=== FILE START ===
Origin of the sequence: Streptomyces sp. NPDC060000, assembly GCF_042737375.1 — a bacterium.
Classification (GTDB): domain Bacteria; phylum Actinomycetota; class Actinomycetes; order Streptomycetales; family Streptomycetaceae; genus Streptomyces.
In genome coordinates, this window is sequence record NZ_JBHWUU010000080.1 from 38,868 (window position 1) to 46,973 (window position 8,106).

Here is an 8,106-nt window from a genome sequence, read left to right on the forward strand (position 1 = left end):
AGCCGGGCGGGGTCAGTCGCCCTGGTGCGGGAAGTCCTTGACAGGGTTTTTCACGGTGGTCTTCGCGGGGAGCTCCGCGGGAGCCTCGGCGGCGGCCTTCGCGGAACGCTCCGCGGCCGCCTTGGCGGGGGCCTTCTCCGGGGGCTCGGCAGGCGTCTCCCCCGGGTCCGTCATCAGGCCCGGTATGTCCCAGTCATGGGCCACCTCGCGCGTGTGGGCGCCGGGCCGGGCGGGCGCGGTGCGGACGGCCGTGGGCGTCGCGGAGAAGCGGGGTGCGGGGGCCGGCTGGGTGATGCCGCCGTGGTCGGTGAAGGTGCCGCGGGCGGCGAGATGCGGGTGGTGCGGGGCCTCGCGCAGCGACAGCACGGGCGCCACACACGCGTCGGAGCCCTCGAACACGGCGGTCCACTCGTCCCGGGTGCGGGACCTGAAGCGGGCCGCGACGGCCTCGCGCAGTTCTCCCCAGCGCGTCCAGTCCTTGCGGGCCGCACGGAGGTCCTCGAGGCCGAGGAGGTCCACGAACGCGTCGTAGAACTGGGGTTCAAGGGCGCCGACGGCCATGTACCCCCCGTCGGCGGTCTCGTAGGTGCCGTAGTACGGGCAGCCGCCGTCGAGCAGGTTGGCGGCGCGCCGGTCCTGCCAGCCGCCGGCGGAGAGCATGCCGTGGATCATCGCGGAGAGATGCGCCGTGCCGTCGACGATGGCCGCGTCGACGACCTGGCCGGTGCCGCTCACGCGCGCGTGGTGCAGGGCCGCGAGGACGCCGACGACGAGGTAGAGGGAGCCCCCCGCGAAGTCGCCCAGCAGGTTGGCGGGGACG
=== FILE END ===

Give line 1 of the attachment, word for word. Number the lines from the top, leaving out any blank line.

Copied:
Origin of the sequence: Streptomyces sp. NPDC060000, assembly GCF_042737375.1 — a bacterium.